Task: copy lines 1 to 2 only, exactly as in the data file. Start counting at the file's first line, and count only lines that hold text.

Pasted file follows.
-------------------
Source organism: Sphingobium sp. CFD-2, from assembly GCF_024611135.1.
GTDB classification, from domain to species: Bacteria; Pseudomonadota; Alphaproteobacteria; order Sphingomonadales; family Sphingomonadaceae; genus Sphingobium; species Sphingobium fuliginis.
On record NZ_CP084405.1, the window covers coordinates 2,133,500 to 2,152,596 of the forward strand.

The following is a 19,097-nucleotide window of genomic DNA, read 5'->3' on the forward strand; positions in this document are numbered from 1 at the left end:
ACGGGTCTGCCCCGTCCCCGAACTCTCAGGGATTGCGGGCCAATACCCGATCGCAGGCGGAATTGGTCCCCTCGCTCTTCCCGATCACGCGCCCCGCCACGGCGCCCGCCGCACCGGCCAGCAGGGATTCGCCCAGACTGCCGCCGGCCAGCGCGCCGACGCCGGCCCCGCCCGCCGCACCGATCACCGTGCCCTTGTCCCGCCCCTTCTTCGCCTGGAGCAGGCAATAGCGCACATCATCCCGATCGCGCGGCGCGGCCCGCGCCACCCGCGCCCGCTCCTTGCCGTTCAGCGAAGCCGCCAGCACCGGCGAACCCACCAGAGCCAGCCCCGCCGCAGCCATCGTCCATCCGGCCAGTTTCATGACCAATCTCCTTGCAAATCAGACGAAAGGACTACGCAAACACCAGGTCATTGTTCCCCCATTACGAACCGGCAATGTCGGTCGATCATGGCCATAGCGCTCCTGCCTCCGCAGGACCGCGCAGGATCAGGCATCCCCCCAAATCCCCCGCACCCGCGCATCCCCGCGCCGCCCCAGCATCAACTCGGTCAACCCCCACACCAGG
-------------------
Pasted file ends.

Source organism: Sphingobium sp. CFD-2, from assembly GCF_024611135.1.
GTDB classification, from domain to species: Bacteria; Pseudomonadota; Alphaproteobacteria; order Sphingomonadales; family Sphingomonadaceae; genus Sphingobium; species Sphingobium fuliginis.